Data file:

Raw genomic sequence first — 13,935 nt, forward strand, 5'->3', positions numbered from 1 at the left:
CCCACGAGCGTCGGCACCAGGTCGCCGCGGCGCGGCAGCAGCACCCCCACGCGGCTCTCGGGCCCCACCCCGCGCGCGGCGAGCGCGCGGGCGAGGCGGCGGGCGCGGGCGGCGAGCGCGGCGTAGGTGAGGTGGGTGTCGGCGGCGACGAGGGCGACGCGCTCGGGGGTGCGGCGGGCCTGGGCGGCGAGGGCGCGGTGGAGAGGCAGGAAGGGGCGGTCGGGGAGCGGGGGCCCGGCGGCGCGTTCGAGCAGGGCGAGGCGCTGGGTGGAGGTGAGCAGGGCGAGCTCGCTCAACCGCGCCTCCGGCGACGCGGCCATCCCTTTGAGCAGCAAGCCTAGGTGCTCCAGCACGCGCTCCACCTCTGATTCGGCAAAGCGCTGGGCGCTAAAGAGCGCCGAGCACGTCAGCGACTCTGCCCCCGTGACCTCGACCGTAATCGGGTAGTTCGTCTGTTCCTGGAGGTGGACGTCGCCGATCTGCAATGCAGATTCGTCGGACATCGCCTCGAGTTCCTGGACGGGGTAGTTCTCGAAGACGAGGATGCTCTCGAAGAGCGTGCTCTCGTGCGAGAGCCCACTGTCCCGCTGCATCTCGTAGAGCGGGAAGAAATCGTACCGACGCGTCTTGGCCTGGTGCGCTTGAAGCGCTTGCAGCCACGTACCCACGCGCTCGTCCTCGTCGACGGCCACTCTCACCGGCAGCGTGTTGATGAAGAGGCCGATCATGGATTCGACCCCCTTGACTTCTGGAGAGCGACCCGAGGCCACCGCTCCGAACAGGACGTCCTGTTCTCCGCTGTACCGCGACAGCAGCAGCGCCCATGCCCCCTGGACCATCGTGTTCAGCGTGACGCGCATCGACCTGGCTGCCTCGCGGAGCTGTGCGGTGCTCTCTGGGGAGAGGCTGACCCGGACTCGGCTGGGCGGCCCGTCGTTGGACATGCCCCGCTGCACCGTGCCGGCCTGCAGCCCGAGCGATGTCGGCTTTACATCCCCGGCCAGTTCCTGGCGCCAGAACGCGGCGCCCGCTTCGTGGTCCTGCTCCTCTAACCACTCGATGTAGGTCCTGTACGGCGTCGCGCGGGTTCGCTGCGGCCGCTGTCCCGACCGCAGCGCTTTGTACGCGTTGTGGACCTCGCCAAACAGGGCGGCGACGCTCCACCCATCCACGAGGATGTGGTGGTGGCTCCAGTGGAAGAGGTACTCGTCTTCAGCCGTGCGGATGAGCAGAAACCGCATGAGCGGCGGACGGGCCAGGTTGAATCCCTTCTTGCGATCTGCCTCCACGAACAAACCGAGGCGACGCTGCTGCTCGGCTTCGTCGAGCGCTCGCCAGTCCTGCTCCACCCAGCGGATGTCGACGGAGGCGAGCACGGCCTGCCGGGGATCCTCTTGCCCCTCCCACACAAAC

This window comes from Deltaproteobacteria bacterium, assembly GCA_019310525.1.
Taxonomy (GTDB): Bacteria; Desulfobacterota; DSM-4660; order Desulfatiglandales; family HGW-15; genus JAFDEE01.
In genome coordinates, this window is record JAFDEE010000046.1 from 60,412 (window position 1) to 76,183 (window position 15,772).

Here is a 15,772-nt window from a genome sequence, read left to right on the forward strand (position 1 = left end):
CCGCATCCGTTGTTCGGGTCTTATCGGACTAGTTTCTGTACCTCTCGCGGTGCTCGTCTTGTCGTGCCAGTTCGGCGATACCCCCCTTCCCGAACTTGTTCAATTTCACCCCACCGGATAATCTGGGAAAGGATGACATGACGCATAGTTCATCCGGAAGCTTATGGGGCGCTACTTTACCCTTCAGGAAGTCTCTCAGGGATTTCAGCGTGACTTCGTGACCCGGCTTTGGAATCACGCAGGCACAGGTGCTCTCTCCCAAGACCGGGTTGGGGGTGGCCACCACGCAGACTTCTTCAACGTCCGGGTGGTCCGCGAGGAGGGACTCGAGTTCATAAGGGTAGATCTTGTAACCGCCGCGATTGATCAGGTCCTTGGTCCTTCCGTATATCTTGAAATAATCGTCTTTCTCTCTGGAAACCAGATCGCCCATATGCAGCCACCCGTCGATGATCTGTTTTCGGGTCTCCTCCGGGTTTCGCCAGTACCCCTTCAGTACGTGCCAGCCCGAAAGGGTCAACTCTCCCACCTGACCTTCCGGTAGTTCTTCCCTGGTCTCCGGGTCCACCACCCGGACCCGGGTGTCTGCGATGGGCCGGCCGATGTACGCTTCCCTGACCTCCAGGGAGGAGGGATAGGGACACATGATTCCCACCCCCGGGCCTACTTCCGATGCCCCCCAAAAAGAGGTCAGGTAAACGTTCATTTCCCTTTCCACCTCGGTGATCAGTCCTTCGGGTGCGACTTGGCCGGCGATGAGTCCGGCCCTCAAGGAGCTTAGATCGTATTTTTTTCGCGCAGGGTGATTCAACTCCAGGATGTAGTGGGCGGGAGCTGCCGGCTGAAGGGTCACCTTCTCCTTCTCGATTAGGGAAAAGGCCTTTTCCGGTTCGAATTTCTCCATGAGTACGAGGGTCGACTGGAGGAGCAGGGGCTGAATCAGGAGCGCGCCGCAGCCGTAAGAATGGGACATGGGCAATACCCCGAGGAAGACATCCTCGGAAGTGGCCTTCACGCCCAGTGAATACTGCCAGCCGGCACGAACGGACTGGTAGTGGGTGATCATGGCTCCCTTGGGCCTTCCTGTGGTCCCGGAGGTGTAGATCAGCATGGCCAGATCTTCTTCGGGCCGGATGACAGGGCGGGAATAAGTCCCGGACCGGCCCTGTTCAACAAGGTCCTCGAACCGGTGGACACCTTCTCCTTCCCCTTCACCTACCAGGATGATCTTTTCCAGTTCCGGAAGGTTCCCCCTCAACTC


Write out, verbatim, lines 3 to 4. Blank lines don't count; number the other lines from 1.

This window comes from Deltaproteobacteria bacterium, assembly GCA_019310525.1.
Taxonomy (GTDB): Bacteria; Desulfobacterota; DSM-4660; order Desulfatiglandales; family HGW-15; genus JAFDEE01.